Shoes, hotels and growing your brand sideways

Jen and I were in Melbourne a couple of weekends back. After a day of pounding the pavement in boots that were definitely form over function, Jen decided that a pair of new (comfortable) boots would be a smart investment.  

I couldn't fault her self-serving logic, but where to start? There's definitely no shortage of shoe shops in Melbourne. Surprisingly, the answer presented itself shortly as we walked passed the Camper store. 

Neither of us have owned a pair of Camper shoes before, but earlier in the year we stayed at the newly opened Casa Camper hotel in Barcelona. At the time I remember us briefly questioning what on earth shoes and hotels had in common, and how and why a relatively niche shoe brand had crossed into the hotel industry. Despite the seemingly odd connection, the hotel was a great experience. And it was this positive association that enticed us off the street to take a look. 

Few men would put shoe shopping for their partner in the 'enjoyable' category, but this was actually pretty close. The staff were friendly and helpful. The range was small yet considered. And they had a pair of boots that were simple yet stylish, well made, and extremely comfortable. The price wasn't cheap, but we were more than happy to pay it because they were exactly what we were looking for.

Oddly, after leaving the store we realised we'd had almost exactly the same experience buying Camper shoes as we had staying at the Casa Camper hotel.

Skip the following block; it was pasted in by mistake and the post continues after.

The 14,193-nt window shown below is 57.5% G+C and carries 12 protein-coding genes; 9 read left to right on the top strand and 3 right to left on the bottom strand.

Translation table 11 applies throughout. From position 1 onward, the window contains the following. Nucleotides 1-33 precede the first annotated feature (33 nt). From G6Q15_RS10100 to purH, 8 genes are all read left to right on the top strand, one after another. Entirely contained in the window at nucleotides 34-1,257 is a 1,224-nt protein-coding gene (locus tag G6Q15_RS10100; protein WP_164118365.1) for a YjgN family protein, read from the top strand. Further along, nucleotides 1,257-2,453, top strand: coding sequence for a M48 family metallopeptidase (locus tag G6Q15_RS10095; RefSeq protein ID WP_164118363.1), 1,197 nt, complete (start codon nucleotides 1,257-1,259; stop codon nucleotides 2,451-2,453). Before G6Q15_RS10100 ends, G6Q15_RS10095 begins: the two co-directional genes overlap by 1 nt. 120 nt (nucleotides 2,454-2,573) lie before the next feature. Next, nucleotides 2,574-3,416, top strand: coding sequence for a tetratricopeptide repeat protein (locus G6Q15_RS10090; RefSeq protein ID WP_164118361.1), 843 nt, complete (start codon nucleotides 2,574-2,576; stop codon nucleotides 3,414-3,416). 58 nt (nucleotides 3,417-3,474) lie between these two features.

So, I'm ashamed to admit that despite being in Melbourne, on a weekend, the talk turned to branding. 

Firstly, who buys a pair of Camper shoes? And what do they have in common with the type of person who stays at a Casa Camper hotel?

  • they're fashion conscious (and looking for something different)

  • they're also focussed on comfort and quality

  • they're lifestyle focused

  • they enjoy travel

And what experiences does Camper (the brand) offer to hotel patrons and buyers of Camper shoes?

  • form and function (or beauty and performance to quote the Camper ethos)

  • creativity and a unique alternative

  • comfort and quality

  • lifestyle focus

  • a friendly and personable experience

So, their message matches their market perfectly. And most interestingly, their market and message remains the same across both distinctly different services/products.

Camper could have tried to expand by attracting new markets (businessmen or athletes for example). But this would have been at the expense of diluting their brand values and alienating their existing market.  

They could have added more shoe models. But this would likely have raised manufacturing costs and added too much choice, resulting in lost sales. 

They're not trying to grow by offering more of the same, or more products to more people. They're not trying to be everything to everyone (and in turn being nothing to nobody).  

Instead they've looked at the type of people who already love their brand - their core following who really connect with their unique message. They've identified that these people are fashion conscious but also comfort focused. They're travellers. Then they've identified a gap in another industry (in this case hotels) for these people, and filled the void. Two very different industries but the same market and message. Genius!

So, what's this mean for the rest of us? Maybe we need to approach growth sideways. Rather than thinking about more - what other unique areas can we deliver our existing message to our market in?